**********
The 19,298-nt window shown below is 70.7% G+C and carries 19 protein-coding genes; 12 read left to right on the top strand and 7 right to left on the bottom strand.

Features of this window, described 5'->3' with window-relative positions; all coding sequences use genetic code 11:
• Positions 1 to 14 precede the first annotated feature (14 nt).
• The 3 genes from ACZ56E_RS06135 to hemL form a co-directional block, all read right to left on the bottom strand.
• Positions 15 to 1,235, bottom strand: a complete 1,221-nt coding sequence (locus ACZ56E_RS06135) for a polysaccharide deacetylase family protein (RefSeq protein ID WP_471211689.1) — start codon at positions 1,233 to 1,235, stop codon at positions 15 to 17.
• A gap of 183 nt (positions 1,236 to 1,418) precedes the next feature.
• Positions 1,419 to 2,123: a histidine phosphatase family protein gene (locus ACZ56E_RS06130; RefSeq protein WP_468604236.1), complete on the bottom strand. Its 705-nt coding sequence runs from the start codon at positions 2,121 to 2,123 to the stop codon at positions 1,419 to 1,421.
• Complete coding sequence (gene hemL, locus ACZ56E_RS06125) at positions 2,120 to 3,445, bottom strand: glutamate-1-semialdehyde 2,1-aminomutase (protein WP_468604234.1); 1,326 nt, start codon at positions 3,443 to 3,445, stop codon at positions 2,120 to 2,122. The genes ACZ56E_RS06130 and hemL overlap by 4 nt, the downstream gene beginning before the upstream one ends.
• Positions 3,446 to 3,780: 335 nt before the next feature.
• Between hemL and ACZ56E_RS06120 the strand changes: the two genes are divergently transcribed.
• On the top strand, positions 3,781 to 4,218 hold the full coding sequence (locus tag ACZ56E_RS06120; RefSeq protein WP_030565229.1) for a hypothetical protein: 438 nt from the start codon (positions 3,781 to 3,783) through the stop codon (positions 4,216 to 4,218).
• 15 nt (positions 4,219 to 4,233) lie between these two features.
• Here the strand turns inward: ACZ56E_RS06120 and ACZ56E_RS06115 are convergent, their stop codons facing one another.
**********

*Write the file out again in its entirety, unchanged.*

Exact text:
The 19,298-nt window shown below is 70.7% G+C and carries 19 protein-coding genes; 12 read left to right on the top strand and 7 right to left on the bottom strand.

Features of this window, described 5'->3' with window-relative positions; all coding sequences use genetic code 11:
• Positions 1 to 14 precede the first annotated feature (14 nt).
• The 3 genes from ACZ56E_RS06135 to hemL form a co-directional block, all read right to left on the bottom strand.
• Positions 15 to 1,235, bottom strand: a complete 1,221-nt coding sequence (locus ACZ56E_RS06135) for a polysaccharide deacetylase family protein (RefSeq protein ID WP_471211689.1) — start codon at positions 1,233 to 1,235, stop codon at positions 15 to 17.
• A gap of 183 nt (positions 1,236 to 1,418) precedes the next feature.
• Positions 1,419 to 2,123: a histidine phosphatase family protein gene (locus ACZ56E_RS06130; RefSeq protein WP_468604236.1), complete on the bottom strand. Its 705-nt coding sequence runs from the start codon at positions 2,121 to 2,123 to the stop codon at positions 1,419 to 1,421.
• Complete coding sequence (gene hemL, locus ACZ56E_RS06125) at positions 2,120 to 3,445, bottom strand: glutamate-1-semialdehyde 2,1-aminomutase (protein WP_468604234.1); 1,326 nt, start codon at positions 3,443 to 3,445, stop codon at positions 2,120 to 2,122. The genes ACZ56E_RS06130 and hemL overlap by 4 nt, the downstream gene beginning before the upstream one ends.
• Positions 3,446 to 3,780: 335 nt before the next feature.
• Between hemL and ACZ56E_RS06120 the strand changes: the two genes are divergently transcribed.
• On the top strand, positions 3,781 to 4,218 hold the full coding sequence (locus tag ACZ56E_RS06120; RefSeq protein WP_030565229.1) for a hypothetical protein: 438 nt from the start codon (positions 3,781 to 3,783) through the stop codon (positions 4,216 to 4,218).
• 15 nt (positions 4,219 to 4,233) lie between these two features.
• Here the strand turns inward: ACZ56E_RS06120 and ACZ56E_RS06115 are convergent, their stop codons facing one another.